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Migrating and Managing Microsoft Teams: Tips for MSP Success

Follow these best practices to simplify Teams migration, implementation, and management for your customers as they look to optimize remote workforces and refine Teams usage strategies. By Mark Rochester

For many businesses around the globe, remote work continues to rise. To maintain business continuity and support remote operations, organizations are accelerating their move to the cloud and relying on technologies like Microsoft Teams for enhanced workplace collaboration and productivity. As a result, Teams has experienced rapid growth this year. After Microsoft reported in March that Teams usage surpassed 44 million daily active users, it grew another 70 percent, hitting 75 million daily active users in April, and by October, that number had reached 115 million.

The sudden demand for Teams, which debuted in 2017, has presented some challenges due to its complexity and relative newness. Many companies are still figuring out best practices for implementation and use. And many managed services providers (MSPs) had little experience implementing Teams on a large scale prior to 2020, let alone migrating instances of Teams as companies optimize their cloud footprint for robust remote operations. Fortunately, there are best practices and reliable solutions that can help streamline and simplify migration, implementation, and management of Teams—providing an invaluable lifeline for MSPs trying to keep up with the rising demand.

Planning for a Smooth Migration

One of the most important steps is to devote proper time for planning and assessment to determine the scope and cost of the migration project. Identifying and deploying the right tools to help with the process is another critical step. You can leverage third-party tools and IT platforms at all stages of migration, implementation, and management to ensure a successful outcome. These tools can make easy work of a thorough premigration Teams assessment, which looks at factors such as Teams activity, guest users, Teams sizes, file sizes, similar Teams names, disabled owner accounts, similar channel names, and top channels based on size.

A detailed assessment is important given the common challenge of Teams sprawl, resulting from the creation of duplicate or redundant teams and channels. Taking the opportunity to clean house, including identifying what will be moved and what should be archived or discarded altogether, is fundamental to ensuring a smooth migration. This is also the time to revisit permissions and the structure of existing Teams instances, as there may be opportunities to make adjustments to better suit ongoing needs. If sprawl is a problem, consider setting up the new instance with stricter control on how Teams are created, named, and classified, or establish tighter rein on guest access. Once the scope and specifics of the project are defined, third-party tools can help simplify the migration using automation to reduce manual processes and chances for human error.

Migration Best Practices

There are many ways to approach a migration, but following a few best practices can help achieve the best possible outcome with minimal headaches. For example, when using an automated migration tool, make sure the source and destination are configured the same way to eliminate errors. Also, create administrator accounts on both the source and destination that are specifically dedicated to handle the migration and ensure they can run unattended.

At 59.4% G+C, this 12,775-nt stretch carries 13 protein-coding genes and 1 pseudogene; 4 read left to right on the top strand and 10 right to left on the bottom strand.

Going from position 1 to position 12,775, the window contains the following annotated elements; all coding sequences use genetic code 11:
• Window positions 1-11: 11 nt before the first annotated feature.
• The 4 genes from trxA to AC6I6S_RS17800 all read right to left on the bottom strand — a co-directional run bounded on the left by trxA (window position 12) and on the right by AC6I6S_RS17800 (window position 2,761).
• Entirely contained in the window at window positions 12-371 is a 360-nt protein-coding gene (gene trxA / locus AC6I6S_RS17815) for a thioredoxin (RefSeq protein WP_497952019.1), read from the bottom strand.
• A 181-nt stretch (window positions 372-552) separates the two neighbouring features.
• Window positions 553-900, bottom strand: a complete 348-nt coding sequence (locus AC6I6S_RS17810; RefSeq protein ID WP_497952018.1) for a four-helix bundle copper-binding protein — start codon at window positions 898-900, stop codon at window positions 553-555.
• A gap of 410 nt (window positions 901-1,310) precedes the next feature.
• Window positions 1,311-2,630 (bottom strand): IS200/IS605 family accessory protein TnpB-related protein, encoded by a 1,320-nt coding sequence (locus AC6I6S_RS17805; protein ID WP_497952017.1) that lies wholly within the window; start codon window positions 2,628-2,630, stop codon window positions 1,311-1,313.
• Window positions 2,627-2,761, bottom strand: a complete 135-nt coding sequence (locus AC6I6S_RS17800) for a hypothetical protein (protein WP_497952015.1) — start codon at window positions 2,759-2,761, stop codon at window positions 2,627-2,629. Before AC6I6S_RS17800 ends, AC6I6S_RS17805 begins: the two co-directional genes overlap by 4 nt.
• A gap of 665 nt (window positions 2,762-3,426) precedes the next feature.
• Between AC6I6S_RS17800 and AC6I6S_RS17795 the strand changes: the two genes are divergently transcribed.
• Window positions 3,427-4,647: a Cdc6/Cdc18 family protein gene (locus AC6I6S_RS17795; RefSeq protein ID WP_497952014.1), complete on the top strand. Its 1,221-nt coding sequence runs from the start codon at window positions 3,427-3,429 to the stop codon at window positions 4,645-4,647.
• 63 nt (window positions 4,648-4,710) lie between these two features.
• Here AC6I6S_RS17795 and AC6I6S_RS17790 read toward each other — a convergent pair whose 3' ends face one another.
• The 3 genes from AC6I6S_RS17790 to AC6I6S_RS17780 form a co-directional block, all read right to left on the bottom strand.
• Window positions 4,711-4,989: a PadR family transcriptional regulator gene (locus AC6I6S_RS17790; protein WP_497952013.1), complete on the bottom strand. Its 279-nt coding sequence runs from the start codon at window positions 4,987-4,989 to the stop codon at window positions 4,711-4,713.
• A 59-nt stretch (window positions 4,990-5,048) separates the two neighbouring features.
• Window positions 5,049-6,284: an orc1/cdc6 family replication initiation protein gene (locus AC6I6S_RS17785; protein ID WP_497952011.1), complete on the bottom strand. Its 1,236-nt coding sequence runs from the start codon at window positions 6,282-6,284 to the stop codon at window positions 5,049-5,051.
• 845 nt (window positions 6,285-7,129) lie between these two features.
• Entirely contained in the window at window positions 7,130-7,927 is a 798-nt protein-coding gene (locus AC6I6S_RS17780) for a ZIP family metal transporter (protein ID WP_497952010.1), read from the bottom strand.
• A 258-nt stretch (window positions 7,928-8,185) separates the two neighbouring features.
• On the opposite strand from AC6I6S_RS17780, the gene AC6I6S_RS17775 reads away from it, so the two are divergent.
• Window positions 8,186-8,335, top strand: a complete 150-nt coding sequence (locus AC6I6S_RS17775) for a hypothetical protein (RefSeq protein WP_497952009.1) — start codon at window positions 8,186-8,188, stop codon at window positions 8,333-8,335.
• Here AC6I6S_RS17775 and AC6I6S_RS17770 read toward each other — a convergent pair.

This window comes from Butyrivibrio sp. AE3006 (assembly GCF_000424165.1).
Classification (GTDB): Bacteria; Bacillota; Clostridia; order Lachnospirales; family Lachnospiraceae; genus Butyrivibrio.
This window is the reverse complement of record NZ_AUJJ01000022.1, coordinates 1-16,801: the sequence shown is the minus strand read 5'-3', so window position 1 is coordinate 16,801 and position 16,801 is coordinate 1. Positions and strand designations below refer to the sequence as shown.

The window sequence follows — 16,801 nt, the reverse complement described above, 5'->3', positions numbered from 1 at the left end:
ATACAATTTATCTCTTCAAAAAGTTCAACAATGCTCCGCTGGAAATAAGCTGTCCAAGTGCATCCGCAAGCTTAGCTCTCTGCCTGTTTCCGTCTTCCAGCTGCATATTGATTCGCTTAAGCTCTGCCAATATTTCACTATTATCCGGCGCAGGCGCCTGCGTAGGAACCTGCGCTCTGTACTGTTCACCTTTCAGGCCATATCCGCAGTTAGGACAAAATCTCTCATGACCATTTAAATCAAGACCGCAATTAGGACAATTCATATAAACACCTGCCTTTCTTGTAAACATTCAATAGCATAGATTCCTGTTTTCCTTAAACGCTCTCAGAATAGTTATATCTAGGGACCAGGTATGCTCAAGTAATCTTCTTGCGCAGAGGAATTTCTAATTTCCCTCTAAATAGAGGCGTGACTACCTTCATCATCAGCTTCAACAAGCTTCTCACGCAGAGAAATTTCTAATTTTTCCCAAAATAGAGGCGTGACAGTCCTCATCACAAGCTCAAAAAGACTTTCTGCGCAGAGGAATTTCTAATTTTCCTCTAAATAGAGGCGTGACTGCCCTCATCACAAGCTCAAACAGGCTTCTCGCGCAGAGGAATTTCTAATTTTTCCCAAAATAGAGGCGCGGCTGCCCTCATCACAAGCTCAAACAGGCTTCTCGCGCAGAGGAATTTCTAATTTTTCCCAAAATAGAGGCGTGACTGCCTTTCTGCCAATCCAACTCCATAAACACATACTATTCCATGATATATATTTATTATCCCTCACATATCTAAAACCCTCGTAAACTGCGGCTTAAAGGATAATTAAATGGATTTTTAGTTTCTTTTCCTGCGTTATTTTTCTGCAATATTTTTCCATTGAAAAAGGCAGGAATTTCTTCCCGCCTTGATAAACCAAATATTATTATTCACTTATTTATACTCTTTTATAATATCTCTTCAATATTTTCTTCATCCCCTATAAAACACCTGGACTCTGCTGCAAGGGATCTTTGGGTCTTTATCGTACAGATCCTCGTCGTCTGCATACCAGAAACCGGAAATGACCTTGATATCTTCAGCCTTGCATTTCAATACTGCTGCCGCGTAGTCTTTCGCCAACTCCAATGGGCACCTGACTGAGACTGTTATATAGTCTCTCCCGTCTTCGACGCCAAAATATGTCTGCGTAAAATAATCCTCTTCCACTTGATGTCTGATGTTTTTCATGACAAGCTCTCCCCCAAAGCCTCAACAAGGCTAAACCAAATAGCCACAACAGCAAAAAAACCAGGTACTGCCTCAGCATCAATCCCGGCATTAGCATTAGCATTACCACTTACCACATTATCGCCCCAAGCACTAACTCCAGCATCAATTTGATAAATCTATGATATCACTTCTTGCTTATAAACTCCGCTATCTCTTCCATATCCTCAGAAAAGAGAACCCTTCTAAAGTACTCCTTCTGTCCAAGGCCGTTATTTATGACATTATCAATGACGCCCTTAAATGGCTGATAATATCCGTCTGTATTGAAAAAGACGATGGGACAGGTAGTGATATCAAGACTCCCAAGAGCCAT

Allowing ample time for the migration to complete is essential. If users store documents within Teams, migrating the extra data will take longer. Consider doing a test run on an average-size Teams channel to gauge the overall time that the project will require. Also, avoid migrations during daytime peak hours, which can result in throttling and a slower migration. Executing migrations during evenings and weekends will ensure the fastest result with the least possibility for disrupting end-user productivity during the work week.

These projects are complex, and expert support can make all the difference in achieving a smooth and successful result. If you’re using a third-party tool, do not hesitate to take full advantage of the supplier’s complimentary support resources before and during a migration.

Ensuring Long-Term Success

Implementing and migrating Teams successfully is only part of the task. An effective Teams management strategy is critical for long-term success. By leveraging third-party tools and platforms for ongoing management, you can conduct network assessments and schedule reporting on a regular cadence. Having this capability in place can help identify opportunities to create efficiencies and network improvements, as well as manage Teams sprawl and control cloud costs.

The continuing growth of Teams usage means a rise in complex Teams migrations. With many companies still in the early phase of refining their Teams implementation and usage strategies, you can play an important supporting role in helping your managed services customers optimize their remote operations and adjust to the demands of the current business landscape.

MARK ROCHESTER is the principal product architect at BitTitan, where he works closely with the product management, sales, and marketing teams to build market-leading products and features that address real-world problems. A seasoned service delivery professional with experience at some of the world’s largest enterprise service providers, Rochester specializes in cloud and infrastructure; SaaS; and Microsoft Azure, Exchange, and Office 365 systems and environments.

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